Senator LEYONHJELM: I will be very quick because people are looking for a cup of tea, I think. In response to my question on notice after the last estimates, the department advised that the costs and benefits of the government owning electricity generation assets does not differ depending on whether the assets are renewable or non-renewable electricity generation assets. I presume you're familiar with that answer?

Mr Heferen : I'm sure someone here is.

Senator LEYONHJELM: Someone will be. Good. Should I give you a minute or two to check that I haven't misquoted you?

Mr Pratt : Do you have a number for that question on notice?

Ms Parry : It's parliamentary question on notice No. 174.

Senator LEYONHJELM: I'm working off that question. There's a simple follow-up question to it, which is this: Can you confirm that the case for the government owning Snowy Hydro 2.0 is similar to the case for the government owning fossil fuel fired electricity generation assets? Is the case for the government owning Snowy Hydro 2.0 the same as the case for the government owning fossil fuelled electricity generation assets, given the answer that you've given on notice?

Mr Heferen : Would you like us to take that on notice?

Senator LEYONHJELM: No. I would love an answer today.

Senator KENEALLY: You're leaving soon.

CHAIR: He has a forwarding address, though.

Senator LEYONHJELM: I do have a forwarding address, yes. The emails will still arrive.

Mr Heferen : The question is the costs and benefits of owning—

Senator LEYONHJELM: Let me go over it again. I had a feeling this might be a bit difficult. Your answer to my question was to the effect that the costs and benefits of the government owning electricity generation assets does not differ depending on whether the assets are renewable or non-renewable. On that basis, does that mean that the case for the government owning Snowy Hydro 2.0 is the same as the case for the government owning fossil fuelled electricity generation assets?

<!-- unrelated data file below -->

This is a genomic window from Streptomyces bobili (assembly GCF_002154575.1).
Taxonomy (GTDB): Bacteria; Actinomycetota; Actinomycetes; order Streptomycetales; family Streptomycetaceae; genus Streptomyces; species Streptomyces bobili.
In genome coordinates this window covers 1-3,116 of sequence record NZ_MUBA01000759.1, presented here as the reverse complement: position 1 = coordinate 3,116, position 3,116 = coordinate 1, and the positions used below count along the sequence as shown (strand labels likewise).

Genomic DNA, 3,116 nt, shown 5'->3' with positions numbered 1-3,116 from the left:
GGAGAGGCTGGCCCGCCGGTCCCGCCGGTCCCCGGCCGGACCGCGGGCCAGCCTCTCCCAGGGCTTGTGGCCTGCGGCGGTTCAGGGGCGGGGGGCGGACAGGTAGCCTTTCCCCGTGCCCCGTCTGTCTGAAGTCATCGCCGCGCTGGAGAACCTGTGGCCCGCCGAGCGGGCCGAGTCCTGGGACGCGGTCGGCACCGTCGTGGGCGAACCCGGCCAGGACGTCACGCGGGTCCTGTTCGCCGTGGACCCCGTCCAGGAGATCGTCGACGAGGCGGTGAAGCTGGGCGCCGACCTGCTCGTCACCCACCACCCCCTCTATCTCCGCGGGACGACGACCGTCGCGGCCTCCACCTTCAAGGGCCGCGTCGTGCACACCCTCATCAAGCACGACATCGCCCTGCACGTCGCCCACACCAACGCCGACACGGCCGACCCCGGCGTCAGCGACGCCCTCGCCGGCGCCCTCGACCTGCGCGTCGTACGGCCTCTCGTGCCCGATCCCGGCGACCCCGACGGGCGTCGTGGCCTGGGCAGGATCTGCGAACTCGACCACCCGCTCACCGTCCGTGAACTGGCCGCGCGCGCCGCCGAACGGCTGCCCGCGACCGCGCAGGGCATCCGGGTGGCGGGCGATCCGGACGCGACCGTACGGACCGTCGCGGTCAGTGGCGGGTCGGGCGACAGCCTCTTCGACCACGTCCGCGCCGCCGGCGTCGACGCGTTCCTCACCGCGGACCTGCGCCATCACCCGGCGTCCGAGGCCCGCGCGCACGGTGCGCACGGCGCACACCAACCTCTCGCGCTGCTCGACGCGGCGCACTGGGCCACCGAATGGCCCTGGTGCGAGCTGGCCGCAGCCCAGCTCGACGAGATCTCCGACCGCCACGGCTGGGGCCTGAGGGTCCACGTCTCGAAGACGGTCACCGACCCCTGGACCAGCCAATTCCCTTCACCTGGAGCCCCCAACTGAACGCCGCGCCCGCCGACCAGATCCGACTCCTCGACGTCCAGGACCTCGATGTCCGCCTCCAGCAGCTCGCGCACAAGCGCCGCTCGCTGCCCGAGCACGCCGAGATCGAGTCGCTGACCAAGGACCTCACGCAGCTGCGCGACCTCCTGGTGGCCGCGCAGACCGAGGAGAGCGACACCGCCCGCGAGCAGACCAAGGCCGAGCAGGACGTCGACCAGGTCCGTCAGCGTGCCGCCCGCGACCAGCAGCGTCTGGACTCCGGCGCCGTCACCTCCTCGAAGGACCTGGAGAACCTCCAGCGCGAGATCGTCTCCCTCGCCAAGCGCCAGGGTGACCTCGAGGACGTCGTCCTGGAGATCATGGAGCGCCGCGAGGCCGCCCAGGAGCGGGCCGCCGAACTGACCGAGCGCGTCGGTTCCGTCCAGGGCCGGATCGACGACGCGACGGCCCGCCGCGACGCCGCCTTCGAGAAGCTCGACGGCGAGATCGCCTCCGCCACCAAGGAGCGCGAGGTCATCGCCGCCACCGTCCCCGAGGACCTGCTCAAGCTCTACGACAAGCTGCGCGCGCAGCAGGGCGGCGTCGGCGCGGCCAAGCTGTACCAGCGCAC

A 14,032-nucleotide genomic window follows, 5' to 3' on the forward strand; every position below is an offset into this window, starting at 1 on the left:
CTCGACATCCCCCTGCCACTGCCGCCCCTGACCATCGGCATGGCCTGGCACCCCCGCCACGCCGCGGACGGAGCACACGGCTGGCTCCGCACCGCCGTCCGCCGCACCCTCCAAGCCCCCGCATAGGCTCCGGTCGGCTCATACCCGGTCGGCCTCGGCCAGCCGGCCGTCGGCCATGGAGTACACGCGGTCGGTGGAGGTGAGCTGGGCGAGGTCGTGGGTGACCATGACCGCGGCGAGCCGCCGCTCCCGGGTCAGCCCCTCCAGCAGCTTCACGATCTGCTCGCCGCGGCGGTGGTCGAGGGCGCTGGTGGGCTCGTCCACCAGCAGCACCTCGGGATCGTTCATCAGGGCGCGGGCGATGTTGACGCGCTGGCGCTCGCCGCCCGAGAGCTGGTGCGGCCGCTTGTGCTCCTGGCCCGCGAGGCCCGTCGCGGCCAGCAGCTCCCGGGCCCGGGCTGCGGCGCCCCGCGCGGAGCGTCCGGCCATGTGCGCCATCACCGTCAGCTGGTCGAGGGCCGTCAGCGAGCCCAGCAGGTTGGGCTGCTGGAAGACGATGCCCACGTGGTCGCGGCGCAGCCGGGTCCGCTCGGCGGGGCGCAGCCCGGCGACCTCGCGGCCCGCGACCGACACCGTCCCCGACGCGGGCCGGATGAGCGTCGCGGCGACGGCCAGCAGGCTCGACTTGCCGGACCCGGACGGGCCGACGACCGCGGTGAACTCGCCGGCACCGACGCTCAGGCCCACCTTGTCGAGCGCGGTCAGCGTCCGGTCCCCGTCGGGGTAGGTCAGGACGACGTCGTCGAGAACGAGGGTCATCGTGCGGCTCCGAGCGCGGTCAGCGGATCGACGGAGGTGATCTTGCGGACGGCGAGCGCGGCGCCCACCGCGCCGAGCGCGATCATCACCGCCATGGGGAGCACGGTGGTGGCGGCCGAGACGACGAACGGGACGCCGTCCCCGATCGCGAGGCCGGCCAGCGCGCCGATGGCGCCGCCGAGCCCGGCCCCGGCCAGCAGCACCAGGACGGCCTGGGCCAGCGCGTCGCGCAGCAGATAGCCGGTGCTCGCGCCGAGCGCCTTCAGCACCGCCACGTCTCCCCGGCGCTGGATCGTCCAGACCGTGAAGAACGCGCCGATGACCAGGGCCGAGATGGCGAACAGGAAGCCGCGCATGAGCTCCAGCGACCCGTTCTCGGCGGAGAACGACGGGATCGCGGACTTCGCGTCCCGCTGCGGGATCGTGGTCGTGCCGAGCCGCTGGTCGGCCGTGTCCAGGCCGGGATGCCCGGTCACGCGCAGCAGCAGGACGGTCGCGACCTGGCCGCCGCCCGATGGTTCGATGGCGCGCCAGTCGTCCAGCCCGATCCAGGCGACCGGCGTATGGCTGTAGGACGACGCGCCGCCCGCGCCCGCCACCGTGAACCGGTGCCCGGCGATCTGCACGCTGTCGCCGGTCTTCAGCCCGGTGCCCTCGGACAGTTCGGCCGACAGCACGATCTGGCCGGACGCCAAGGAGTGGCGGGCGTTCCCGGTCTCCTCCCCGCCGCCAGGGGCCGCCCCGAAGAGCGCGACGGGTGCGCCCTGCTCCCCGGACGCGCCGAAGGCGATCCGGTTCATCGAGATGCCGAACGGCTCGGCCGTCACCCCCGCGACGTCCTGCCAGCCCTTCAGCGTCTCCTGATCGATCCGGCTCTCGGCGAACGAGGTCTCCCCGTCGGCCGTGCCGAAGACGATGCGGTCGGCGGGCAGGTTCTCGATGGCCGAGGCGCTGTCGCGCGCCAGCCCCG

Senator Birmingham: I think the first premise I would pick up on there is Snowy Hydro 2.0 is a project to expand Snowy Hydro. So it's not a case of a separate ownership structure that exists around that project. The government owns Snowy Hydro, which of course has essentially always been in public ownership.

Senator LEYONHJELM: I guess that invites another question, Minister. If the government owned a coal or gas fired electricity generator, would expansion of it be equivalent to the expansion of Snowy Hydro 2.0?

Mr Heferen : I think one point to bear in mind is that one of the genuine benefits of expanding Snowy to Snowy 2.0, to have the greater source of pumped hydro, is to assist with being able to firm the increasing amount of intermittent renewable generation coming into the system. Pumped hydro is ideal for that. When energy is not being delivered from wind or solar, pumped hydro can fill the gap. Coal-fired generation is not suitable for that. For a coal-fired generator to ramp up and ramp down, as I understand it, it takes quite a bit of effort. For the pumped hydro to do it, it's close to instantaneous. Certainly it's a very short period of time.

Senator Birmingham: Which, to reflect upon the answer to the first part of the question in terms of the benefits, it is ensuring the delivery of services at a standard the community expects. Reliability is one of those. There are community expectations built over time that have seen significant growth in renewables generation. Then it becomes a question of how it is that that reliability is built in consistent with that large growth in renewable generation.

Senator LEYONHJELM: There are two points around that. One is the question of government ownership. My question on notice was the costs and benefits of the government owning electricity generation assets. The response I got was no, it doesn't differ. The costs and benefits do not differ depending on whether the assets are renewable or non-renewable. So this government owns Snowy Hydro 2.0. Is the case for it the same as it would be if it were a coal- or gas-fired power station? I think you understand where I'm coming from. My priority is not so much whether it is renewable or non-renewable as to whether it is government owned or not government owned.